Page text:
Growing up one of my favorite things to do was to pick up a book and escape into that world for a little while. In middle school you would regularly find me sinking into my bed with a flashlight not to come out until the book was done. I loved when a book would capture my attention and not let me go. At the end of high school and through college I had to give up my reading for fun. Life was too busy and I couldn’t find time to read for school, let alone for fun. Since graduating in May I have taken the time to read a few books and let me tell you, it feels great to be losing myself in a book again.
One of my favorite blogs The Life of Bon hosts a monthly book club. The past few months I would find myself awaiting the post and reading her views as well as those who joined the link-up, but I had yet to join myself. This month I decided would be the month I would finally join. At the end of July I looked up the book and put it on hold at the library. Sadly due to vacation I lost the hold and hadn’t taken the time to get my hands on it. Then last week I remembered the book and put it on hold again. I picked it up last Thursday and started reading every chance I got. Due to my busy schedule I finally finished the book this afternoon. I’m excited to share my thoughts on the book with you, but bare with me as its the first time I have attempted something of this nature.
This months book was Brain on Fire: My Month of Madness by Susannah Cahalan.
My Summary — Susannah Cahalan was a young twentysomething living and working in New York City as a reporter when she began to experience a variety of health problems varying from flu-like symptoms, to seizures, to hallucinations and more. She was admitted to the hospital where the hunt for her unknown disease began before she was declared insane and sent to a psych ward. Through many tests (including a brain biopsy), doctors and theories a diagnosis and treatment is found. She is experiencing a rare form of an autoimmune disease where her brain is being attacked. She begins treatments which slowly begin to bring her back to a normal state.This book is a compilation of her experiences which were gathered from parents, nurses, doctors, videos, notes and more as Susannah does not remember the majority of the time in the hospital.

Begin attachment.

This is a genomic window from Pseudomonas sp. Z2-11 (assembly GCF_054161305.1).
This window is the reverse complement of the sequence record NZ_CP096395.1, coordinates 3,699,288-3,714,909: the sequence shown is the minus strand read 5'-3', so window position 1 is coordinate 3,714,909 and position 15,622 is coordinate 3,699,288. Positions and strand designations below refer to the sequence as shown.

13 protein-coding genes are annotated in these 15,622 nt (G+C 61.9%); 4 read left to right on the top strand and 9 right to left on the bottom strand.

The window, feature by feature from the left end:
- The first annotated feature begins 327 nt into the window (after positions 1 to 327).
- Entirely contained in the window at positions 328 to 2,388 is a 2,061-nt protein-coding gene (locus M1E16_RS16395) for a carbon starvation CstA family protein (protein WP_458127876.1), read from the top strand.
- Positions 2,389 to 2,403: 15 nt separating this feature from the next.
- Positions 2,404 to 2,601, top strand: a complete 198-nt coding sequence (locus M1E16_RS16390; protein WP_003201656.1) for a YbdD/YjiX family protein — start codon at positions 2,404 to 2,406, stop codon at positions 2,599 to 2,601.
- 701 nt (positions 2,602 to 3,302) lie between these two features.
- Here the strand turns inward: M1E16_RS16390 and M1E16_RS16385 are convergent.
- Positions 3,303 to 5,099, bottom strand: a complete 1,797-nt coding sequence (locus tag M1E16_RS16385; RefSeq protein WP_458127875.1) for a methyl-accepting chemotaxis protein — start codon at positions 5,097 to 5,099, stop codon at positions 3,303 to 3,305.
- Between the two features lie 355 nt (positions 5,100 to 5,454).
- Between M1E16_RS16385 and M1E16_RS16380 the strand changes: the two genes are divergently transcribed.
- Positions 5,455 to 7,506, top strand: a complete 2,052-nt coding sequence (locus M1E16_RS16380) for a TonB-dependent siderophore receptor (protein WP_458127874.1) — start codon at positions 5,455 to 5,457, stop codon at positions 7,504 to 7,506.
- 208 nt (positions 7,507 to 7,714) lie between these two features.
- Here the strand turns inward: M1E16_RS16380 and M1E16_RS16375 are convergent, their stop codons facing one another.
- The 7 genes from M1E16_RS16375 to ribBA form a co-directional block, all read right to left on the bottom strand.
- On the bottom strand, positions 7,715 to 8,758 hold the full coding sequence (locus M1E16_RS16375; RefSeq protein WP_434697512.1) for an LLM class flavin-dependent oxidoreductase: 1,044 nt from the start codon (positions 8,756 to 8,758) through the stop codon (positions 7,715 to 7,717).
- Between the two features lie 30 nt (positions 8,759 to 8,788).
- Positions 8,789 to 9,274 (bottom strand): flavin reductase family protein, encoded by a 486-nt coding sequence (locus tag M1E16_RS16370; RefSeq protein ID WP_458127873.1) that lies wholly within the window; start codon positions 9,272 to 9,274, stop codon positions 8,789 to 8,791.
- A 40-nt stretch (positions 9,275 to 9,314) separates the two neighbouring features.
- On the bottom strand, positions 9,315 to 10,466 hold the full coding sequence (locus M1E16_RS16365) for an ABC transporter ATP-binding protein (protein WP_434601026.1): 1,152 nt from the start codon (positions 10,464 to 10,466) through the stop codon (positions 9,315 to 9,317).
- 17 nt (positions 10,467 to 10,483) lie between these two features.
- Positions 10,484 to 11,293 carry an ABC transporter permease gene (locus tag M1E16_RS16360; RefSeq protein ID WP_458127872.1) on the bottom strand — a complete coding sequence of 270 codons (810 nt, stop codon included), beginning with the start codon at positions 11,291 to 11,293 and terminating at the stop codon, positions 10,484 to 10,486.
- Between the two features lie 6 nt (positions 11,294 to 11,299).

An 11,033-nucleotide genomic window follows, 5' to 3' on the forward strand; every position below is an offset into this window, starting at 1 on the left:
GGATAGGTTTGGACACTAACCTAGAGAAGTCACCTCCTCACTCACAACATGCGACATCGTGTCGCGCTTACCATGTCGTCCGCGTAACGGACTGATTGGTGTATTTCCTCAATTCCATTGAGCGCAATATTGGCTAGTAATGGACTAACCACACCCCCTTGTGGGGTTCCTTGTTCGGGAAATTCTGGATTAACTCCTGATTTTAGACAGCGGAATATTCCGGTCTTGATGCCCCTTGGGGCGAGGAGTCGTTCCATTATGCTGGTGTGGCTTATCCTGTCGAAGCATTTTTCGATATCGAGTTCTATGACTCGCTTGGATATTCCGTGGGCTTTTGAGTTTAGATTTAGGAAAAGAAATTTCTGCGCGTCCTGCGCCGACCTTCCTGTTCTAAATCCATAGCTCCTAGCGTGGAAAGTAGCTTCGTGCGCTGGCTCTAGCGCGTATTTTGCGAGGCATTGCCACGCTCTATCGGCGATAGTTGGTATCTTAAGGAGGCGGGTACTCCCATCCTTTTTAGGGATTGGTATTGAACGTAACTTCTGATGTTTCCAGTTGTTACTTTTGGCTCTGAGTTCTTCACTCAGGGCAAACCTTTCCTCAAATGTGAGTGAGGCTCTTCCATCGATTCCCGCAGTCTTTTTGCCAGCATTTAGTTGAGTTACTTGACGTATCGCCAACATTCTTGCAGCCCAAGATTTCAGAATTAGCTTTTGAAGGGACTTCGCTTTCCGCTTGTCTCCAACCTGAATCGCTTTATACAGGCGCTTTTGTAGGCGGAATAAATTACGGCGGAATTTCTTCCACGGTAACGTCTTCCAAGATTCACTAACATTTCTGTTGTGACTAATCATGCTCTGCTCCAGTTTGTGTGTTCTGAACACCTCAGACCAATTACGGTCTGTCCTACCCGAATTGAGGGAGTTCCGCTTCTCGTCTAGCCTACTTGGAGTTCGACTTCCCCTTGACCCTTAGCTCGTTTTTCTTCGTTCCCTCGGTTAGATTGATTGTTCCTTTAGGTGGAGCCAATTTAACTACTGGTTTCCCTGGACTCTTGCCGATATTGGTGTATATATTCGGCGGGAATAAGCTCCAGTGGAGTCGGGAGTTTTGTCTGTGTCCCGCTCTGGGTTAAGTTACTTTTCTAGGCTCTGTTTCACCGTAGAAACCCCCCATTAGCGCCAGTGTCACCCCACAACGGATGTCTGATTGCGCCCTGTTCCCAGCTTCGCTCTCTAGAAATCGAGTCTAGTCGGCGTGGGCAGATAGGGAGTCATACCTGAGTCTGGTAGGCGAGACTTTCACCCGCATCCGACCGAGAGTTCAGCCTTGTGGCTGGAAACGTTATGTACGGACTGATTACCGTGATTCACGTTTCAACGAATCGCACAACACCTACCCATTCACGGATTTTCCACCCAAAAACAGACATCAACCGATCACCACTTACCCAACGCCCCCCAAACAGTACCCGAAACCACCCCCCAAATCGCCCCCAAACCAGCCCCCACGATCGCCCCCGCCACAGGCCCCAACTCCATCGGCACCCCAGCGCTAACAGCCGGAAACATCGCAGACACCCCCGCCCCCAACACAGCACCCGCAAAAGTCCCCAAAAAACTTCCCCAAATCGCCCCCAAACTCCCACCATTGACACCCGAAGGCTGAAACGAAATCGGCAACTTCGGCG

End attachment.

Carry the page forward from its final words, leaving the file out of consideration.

Initial Thoughts – Going into this book I wasn’t quite sure what to expect, but I was looking forward to reading and discovering what happened. As the book began I felt as though I was reading a novel, not a true story and memoir of this woman’s experience. That feeling eventually faded into more of an accurate account of what was going on, but continued to hold my attention.
#1 Was it too “technical” for you? – I found parts of it to get a little technical. I’ll admit I skimmed a few pages where it was discussing some pretty technical medical things. The majority of it held my interest though and the medical talk didn’t phase me too much. Would I want to only read books like this? No way, but it’s reality and sometimes its good to connect with things you wouldn’t normally consider.
#2 Did it scare you? – Near the beginning of the book where she was literally going mad really got to me. Her writing style and inclusion of some of her writings during that time made me feel as though I was going mad. I always majorly insert myself into the books that I read and I really struggled with certain emotions and feelings through this book. I don’t think it scared me though, just connected me with reality in a different way.
#3 What people in the book did you most identify with? – I feel as though I can really identify with Susannah’s mother. I am not a mother myself, but the way the she handled everything is similar to how I handle things. In the book she was there for Susannah but was never truly accepting of how bad things had become as she trudged forward with necessary things like giving Susannah her pills and caring for her. It isn’t until after she accepts how bad things had become that she and Susannah are able to connect again. Many times in my life when I am facing trials I work through them and try to focus on what needs to be done and live in a state of semi-denial of the situation until eventually it all hits me like a ton of bricks.
Connecting – Going into this book I never imagined I would be able to connect with it in the ways that I was. As was previously mentioned the disease was that of an autoimmune nature where your body begins to attack itself. Almost two years ago I dealt with a situation with my Dad where he was in the hospital for many months fighting an unknown autoimmune disease. While his was attacking his skin, his lungs, and his eyes and not his brain, he still suffered immensely and it was a time of frustration, trials, and experimentation in attempting to discover how to fix the problem. Like Susannah we experienced the struggle of trying to figure out what was truly wrong and not give up.
Final Opinion – Overall I would absolutely recommend this book. There were some technical, confusing aspects but the overall story far outweighs those portions. I’m so glad I decided to participate in this book club because I would have never picked this book up on my own. Sometimes it’s a really good thing to get out of your comfort zone and read things you never thought you would.